October 10, 2008

Taming Cancer What Ifs

Like Barney Rubble running motionless in a foot powered car, cancer what ifs have plagued my thinking but gotten me nowhere. What if I apply to school and my cancer comes back? What if I plan a vacation and cannot take it?

Last summer I was chosen for a choreographic residency that culminated in a performance of a new work. What if I accept this? Start working? Hire dancers? And my cancer comes back. My tumor marker was on the rise with surgery and treatment looming. But the what ifs had clogged my mind and stifled my decision making for years. I wanted to change the pattern; I just went for it and began a ballet-opera inspired by Pink Floyd, regardless of the outcome.

Yes. The shit hit the fan. My cancer came back and I need surgery. But, I had worked hard and my ducks were in a row. I completed the residency and cranked out a good performance in the midst of my recurrence, surgery, and recovery. I’m no superwoman; I can also imagine my alternate world where cancer hijacked my goals. In that world I would have sobbed in bed on the night of the performance, and dealt with the emotional and financial loss and frustration.

As a cancer patient, it makes perfect sense to fear what may happen to my body in the future, but from this incident I learned how to disconnect those feelings from the actions that carry me forward in living my life. Now, my body and my calendar are two separate, disconnected entities. I forge ahead and the what ifs no longer trail me. Ultimately, I have learned that maybe instead of asking with anxiety what if I do this, I should be asking what if I don’t do it?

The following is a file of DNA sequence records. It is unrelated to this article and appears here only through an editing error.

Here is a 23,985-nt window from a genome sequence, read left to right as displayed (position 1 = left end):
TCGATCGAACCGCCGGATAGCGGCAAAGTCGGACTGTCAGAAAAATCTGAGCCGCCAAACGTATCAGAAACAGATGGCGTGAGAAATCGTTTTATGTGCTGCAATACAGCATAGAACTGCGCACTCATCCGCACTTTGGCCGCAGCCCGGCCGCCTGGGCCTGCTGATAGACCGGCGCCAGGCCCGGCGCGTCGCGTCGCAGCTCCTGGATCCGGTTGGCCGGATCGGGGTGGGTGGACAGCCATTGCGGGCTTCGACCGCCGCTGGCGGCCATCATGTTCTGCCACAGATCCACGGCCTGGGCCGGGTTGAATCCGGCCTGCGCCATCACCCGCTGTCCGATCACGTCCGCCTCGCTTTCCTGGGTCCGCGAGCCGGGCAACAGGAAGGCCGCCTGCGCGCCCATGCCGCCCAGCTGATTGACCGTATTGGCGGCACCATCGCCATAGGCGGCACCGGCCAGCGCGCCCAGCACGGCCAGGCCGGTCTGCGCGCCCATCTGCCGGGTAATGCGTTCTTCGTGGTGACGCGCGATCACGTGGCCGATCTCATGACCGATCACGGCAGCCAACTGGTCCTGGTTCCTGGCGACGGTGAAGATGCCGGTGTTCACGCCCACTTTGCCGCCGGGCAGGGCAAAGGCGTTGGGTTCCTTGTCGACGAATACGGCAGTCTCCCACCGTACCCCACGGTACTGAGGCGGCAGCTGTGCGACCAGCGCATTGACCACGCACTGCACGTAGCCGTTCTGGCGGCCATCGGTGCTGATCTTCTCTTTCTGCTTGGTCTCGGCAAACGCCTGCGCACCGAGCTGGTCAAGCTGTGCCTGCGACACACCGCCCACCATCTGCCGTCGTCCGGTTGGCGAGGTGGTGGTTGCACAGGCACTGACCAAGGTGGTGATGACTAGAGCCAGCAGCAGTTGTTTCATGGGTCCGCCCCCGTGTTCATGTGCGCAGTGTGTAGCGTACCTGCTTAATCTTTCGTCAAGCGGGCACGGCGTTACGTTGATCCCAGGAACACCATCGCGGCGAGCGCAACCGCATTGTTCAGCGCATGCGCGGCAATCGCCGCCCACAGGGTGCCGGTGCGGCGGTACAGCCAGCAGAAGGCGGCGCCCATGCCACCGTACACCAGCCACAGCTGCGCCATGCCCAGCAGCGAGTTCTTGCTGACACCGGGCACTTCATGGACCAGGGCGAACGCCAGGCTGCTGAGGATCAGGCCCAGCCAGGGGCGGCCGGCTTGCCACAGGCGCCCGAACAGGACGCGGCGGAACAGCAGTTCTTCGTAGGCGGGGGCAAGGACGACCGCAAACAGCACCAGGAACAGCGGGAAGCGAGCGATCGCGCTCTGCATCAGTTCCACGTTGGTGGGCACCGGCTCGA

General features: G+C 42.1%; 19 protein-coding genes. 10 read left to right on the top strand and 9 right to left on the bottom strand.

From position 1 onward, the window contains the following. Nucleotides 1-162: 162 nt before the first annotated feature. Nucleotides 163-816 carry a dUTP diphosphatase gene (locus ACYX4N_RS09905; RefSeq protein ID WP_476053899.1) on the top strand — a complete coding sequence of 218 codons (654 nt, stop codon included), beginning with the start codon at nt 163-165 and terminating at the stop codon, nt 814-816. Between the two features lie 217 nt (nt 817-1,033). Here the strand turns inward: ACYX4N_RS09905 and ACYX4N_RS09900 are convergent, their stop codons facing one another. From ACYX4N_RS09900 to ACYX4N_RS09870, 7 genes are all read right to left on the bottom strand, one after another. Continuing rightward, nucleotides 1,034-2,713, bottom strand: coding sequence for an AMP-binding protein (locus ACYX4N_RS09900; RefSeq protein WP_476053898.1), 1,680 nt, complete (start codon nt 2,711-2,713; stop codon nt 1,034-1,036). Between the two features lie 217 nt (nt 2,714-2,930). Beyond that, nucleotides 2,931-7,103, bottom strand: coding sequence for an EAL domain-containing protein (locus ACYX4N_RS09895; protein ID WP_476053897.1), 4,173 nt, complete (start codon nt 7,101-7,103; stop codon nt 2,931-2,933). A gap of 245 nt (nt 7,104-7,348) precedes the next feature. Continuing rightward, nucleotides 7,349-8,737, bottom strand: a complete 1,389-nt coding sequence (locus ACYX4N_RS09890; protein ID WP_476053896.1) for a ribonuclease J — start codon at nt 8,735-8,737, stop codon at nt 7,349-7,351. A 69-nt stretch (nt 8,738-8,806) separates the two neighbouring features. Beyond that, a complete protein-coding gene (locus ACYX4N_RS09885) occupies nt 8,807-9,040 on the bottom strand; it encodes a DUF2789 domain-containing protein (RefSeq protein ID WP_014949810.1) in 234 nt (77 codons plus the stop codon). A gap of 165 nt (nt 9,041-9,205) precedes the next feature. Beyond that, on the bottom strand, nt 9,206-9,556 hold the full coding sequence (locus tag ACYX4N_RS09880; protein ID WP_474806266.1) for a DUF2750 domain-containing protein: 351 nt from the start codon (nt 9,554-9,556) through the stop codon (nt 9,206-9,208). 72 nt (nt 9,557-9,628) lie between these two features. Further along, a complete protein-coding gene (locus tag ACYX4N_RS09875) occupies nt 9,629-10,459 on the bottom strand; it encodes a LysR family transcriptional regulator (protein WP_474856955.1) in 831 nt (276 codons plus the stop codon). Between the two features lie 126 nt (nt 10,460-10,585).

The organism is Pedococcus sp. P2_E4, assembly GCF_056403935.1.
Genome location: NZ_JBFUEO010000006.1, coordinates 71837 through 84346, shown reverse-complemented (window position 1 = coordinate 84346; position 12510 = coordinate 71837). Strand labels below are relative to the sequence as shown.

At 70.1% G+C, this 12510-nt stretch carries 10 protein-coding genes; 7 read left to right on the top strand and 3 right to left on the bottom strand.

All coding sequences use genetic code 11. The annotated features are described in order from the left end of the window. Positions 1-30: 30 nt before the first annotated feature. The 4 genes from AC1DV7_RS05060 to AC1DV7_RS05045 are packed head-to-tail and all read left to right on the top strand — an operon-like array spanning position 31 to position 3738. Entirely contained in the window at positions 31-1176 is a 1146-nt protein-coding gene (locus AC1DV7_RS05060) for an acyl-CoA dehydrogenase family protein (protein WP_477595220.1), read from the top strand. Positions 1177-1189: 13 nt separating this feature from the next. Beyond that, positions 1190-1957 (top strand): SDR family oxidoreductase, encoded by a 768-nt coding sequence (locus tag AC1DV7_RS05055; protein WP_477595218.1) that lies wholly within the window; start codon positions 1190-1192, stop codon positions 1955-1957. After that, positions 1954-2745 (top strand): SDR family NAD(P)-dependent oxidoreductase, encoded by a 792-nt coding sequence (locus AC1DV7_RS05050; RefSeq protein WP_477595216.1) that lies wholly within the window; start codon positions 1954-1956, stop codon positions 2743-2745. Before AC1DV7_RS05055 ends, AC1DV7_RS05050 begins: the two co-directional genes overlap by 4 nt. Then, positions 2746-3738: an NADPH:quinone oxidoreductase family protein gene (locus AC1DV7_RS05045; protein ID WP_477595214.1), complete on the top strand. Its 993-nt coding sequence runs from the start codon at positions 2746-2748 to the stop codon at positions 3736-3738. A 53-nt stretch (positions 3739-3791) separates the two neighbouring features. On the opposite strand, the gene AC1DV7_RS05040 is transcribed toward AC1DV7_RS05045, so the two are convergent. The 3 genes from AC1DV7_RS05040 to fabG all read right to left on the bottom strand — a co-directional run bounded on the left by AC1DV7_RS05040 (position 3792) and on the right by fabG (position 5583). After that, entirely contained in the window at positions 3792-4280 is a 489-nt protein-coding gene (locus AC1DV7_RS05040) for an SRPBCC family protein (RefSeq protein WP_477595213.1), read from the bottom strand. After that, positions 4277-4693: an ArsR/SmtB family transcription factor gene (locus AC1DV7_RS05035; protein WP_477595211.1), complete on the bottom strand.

I also have learned to take precautions along the way; I plan ahead more than I used to, more than I would like to. With the upcoming publication of my book, I try to complete my work far ahead of deadlines in case my medical world interrupts.

Have cancer what ifs ever paralyzed you or kept you from doing something you really wanted to do? Have you found any solutions?

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Comment(s)

  1. Susan C Says:
    October 12th, 2008 at 11:24 AM

    I’m almost one year out from an auto stem cell transplant for mantle cell lymphoma. I once heard a doctor from the Mayo Clinic tell an audience, “Everyone with mantle cell relapses.”

    I’ve recently been fantasizing about creating a chicken coop and raising hens in our back yard. Then I thought, “No, that’s a bad idea. If I ever have to have a donor stem cell transplant, I won’t be able to take care of chickens.”

    After reading your post, I’m going to start researching plans for that chicken coop.


  2. Ronni Gordon Says:
    October 15th, 2008 at 10:35 PM

    I’ve had a bumpy road with all sorts of twists and turns in dealing with acute myeloid leukemia. Currently I’m dealing with a lot of what if’s. Just wrote a post about ideas that my sister and one of my friends have. It sounds like you have a great perspective. I’m glad I read your post. Will check in again.

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